“I had an understanding of the contingency plans they have in place and how much work goes into everything, but I didn’t realize the toll it takes on their bodies, the amount of time away from family, and that so much is still unknown. They’re constantly developing and learning. I have a greater appreciation for all of that now. I also learned that all the female astronauts get asked, ‘Isn’t this going to be hard for you, to leave your family?’. But, of course, not all of the men do.”
Isn’t it great that in Away, Emma’s husband cares for their daughter and that’s seen as normal?
“The drama isn’t between the husband and wife. It’s not like he says, ‘I can’t believe you’re going! I’m emasculated because of it!’ [laughs]. He’s supportive. Isn’t that refreshing?”
How difficult was it to film all of the zero-gravity scenes?
“The suits we wore weigh about 35 pounds and obviously we’re not in zero gravity so we’re trying to pretend that they aren’t heavy at all. It was more challenging physically than I realized it would be. We were also harnessed up to be flying around and held by the lowest part of our hips. We had to squeeze our abs to go backwards and then squeeze our glutes to go forwards!”
What did you find most challenging?
“I found out I was claustrophobic when I put on that space suit. That was something that I really had to work through. I had to admit [that in the past], I haven’t been very generous towards people who have phobias. I always think, ‘It’s just a spider!’ or ‘Yes, we’re on a bridge and it’s a long way down, but you’re not going to fall. Just take a breath and think logically.’ Then, all of a sudden, I’m in that position and I think, ‘Oh god, what an asshole I was! This is real!’ [laughs]. I was sweating, I turned red and almost passed out.”
Had you ever suspected before that you might be claustrophobic?
“I had a feeling when I went to the pyramids in Egypt. When you’re walking through the tunnels, you have to duck down. I was inside and started freaking out. I had to turn around and, thankfully, people moved aside. That was a few years ago and I’d just thought, ‘Who wouldn’t be claustrophobic in that environment?’. But, all the other people standing in that same tunnel were fine. I think this can happen as you get older — phobias can start to occur [laughs].”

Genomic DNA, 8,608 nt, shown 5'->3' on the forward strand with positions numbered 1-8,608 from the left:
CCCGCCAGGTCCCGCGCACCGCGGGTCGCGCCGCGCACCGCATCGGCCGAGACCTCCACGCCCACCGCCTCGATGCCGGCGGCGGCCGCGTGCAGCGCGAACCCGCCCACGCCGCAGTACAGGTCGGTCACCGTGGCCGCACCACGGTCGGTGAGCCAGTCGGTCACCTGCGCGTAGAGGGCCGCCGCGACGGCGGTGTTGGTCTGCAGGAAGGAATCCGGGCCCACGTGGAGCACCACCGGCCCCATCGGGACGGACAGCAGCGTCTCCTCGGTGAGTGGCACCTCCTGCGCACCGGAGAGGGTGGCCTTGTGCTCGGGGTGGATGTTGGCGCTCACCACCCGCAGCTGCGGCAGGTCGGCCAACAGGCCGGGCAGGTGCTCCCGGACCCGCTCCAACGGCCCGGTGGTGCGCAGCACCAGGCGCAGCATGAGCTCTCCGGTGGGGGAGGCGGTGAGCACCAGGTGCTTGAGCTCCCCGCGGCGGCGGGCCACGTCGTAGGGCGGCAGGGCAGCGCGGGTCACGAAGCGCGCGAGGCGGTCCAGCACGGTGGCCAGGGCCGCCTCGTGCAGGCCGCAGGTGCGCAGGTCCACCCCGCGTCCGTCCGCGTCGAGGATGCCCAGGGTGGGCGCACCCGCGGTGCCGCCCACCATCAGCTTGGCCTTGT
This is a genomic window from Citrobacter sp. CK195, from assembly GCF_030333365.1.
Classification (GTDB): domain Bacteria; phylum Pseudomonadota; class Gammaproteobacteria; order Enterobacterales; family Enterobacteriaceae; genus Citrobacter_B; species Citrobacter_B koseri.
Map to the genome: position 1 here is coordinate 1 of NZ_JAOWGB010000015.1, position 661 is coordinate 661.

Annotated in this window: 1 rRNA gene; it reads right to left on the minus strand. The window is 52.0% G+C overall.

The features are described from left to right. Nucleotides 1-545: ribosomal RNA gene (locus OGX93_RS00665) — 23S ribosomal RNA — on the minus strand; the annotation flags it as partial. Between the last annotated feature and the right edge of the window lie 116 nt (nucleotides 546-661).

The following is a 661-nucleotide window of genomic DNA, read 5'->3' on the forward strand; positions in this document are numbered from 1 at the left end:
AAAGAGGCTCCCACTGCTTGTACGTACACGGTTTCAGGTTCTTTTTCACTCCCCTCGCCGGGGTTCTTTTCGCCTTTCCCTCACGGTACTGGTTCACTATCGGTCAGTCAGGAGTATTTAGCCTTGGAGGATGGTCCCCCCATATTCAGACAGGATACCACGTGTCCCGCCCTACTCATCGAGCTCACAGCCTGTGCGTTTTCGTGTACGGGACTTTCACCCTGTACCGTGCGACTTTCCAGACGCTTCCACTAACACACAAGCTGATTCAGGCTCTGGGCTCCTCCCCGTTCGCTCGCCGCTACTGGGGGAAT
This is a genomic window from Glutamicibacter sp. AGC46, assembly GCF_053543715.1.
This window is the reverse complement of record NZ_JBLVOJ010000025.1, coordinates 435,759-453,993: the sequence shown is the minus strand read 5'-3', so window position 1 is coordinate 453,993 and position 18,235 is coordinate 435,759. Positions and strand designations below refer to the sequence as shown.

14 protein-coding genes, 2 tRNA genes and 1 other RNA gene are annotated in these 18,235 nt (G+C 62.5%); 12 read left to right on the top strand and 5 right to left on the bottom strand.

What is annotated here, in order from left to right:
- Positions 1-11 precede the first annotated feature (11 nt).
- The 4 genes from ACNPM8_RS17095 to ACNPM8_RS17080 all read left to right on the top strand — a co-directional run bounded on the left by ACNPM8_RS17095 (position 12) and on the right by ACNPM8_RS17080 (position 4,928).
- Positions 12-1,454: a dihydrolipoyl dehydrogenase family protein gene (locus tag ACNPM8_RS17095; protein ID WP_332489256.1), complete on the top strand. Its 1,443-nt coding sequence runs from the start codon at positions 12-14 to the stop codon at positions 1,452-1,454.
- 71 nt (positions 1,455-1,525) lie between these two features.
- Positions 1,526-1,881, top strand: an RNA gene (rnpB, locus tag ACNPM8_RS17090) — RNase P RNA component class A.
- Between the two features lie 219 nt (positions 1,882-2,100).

Beyond the physical challenges, Emma also has to cope with being away from loved ones in times of trouble. Do you think audiences in lockdown will relate to that even more now?
“It feels very timely. Covid has made us reconsider and reprioritize everything. When push comes to shove [for Emma, and now for all of us], what matters is your health and the people you love.”
Where have you been quarantining?
“My grandmother passed away in March — not from Covid, she was 93 — and so we went to Iowa for the funeral. Then we had to get my dad, who’s had a lung transplant, home safely. After that, we bought a used car and started to drive back to Los Angeles. We stopped in Colorado to stay at a friend’s second home because they were in New York, and they said, ‘Just stay there.’ We thought we’d stay for four nights and ended up staying four months. It was a blessing because we have all these dogs and all of the trails were closed in Los Angeles.”
You’ve spoken on Instagram about learning to crochet. How else have you filled your time?
“I’ve spent most of my time working on Mission Statement, my clothing line. I’ve been developing the next iterations [of products], which I don’t always have time to do when I’m filming.”
You took a break from acting to care for your father after his lung transplant. What advice do you have for all the people around the world who are currently caring for friends and family?
“Make sure that you’re also finding time for yourself. Trying to care for someone else while feeling depleted is hard and can take a toll on your health. Take at least an hour a day to recharge.”